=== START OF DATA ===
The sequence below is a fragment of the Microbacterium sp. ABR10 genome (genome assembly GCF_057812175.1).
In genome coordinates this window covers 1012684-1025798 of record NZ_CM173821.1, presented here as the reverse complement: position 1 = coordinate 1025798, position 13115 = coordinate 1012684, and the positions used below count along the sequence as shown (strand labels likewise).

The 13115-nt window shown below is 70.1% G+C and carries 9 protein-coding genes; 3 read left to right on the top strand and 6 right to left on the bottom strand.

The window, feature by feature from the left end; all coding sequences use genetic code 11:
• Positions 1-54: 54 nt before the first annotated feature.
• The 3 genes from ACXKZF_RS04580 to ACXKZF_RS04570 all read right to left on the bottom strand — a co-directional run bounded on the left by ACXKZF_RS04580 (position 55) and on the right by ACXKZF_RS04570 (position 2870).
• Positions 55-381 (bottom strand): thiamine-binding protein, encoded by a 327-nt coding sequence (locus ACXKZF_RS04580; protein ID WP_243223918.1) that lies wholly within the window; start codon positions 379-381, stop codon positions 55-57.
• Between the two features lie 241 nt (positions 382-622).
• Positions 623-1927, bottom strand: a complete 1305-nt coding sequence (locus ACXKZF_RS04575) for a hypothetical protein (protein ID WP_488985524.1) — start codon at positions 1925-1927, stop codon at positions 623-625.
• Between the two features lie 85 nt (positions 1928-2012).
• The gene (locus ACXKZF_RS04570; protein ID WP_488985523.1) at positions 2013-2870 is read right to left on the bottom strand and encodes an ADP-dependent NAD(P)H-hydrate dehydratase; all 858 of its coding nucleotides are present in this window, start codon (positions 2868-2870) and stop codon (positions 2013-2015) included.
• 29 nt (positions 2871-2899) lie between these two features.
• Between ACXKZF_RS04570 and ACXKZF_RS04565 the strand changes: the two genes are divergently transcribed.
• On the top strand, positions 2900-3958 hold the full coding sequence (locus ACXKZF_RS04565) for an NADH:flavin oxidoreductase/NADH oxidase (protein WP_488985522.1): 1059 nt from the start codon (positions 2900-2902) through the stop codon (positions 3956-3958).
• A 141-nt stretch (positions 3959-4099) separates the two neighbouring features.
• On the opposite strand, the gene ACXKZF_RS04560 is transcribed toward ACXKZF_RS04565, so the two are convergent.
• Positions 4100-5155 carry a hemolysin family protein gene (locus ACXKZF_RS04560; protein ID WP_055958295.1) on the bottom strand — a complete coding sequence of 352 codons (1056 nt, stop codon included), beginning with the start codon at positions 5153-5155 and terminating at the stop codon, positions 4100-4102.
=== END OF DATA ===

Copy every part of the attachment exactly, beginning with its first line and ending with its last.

The sequence below is a fragment of the Microbacterium sp. ABR10 genome (genome assembly GCF_057812175.1).
In genome coordinates this window covers 1012684-1025798 of record NZ_CM173821.1, presented here as the reverse complement: position 1 = coordinate 1025798, position 13115 = coordinate 1012684, and the positions used below count along the sequence as shown (strand labels likewise).

The 13115-nt window shown below is 70.1% G+C and carries 9 protein-coding genes; 3 read left to right on the top strand and 6 right to left on the bottom strand.

The window, feature by feature from the left end; all coding sequences use genetic code 11:
• Positions 1-54: 54 nt before the first annotated feature.
• The 3 genes from ACXKZF_RS04580 to ACXKZF_RS04570 all read right to left on the bottom strand — a co-directional run bounded on the left by ACXKZF_RS04580 (position 55) and on the right by ACXKZF_RS04570 (position 2870).
• Positions 55-381 (bottom strand): thiamine-binding protein, encoded by a 327-nt coding sequence (locus ACXKZF_RS04580; protein ID WP_243223918.1) that lies wholly within the window; start codon positions 379-381, stop codon positions 55-57.
• Between the two features lie 241 nt (positions 382-622).
• Positions 623-1927, bottom strand: a complete 1305-nt coding sequence (locus ACXKZF_RS04575) for a hypothetical protein (protein ID WP_488985524.1) — start codon at positions 1925-1927, stop codon at positions 623-625.
• Between the two features lie 85 nt (positions 1928-2012).
• The gene (locus ACXKZF_RS04570; protein ID WP_488985523.1) at positions 2013-2870 is read right to left on the bottom strand and encodes an ADP-dependent NAD(P)H-hydrate dehydratase; all 858 of its coding nucleotides are present in this window, start codon (positions 2868-2870) and stop codon (positions 2013-2015) included.
• 29 nt (positions 2871-2899) lie between these two features.
• Between ACXKZF_RS04570 and ACXKZF_RS04565 the strand changes: the two genes are divergently transcribed.
• On the top strand, positions 2900-3958 hold the full coding sequence (locus ACXKZF_RS04565) for an NADH:flavin oxidoreductase/NADH oxidase (protein WP_488985522.1): 1059 nt from the start codon (positions 2900-2902) through the stop codon (positions 3956-3958).
• A 141-nt stretch (positions 3959-4099) separates the two neighbouring features.
• On the opposite strand, the gene ACXKZF_RS04560 is transcribed toward ACXKZF_RS04565, so the two are convergent.
• Positions 4100-5155 carry a hemolysin family protein gene (locus ACXKZF_RS04560; protein ID WP_055958295.1) on the bottom strand — a complete coding sequence of 352 codons (1056 nt, stop codon included), beginning with the start codon at positions 5153-5155 and terminating at the stop codon, positions 4100-4102.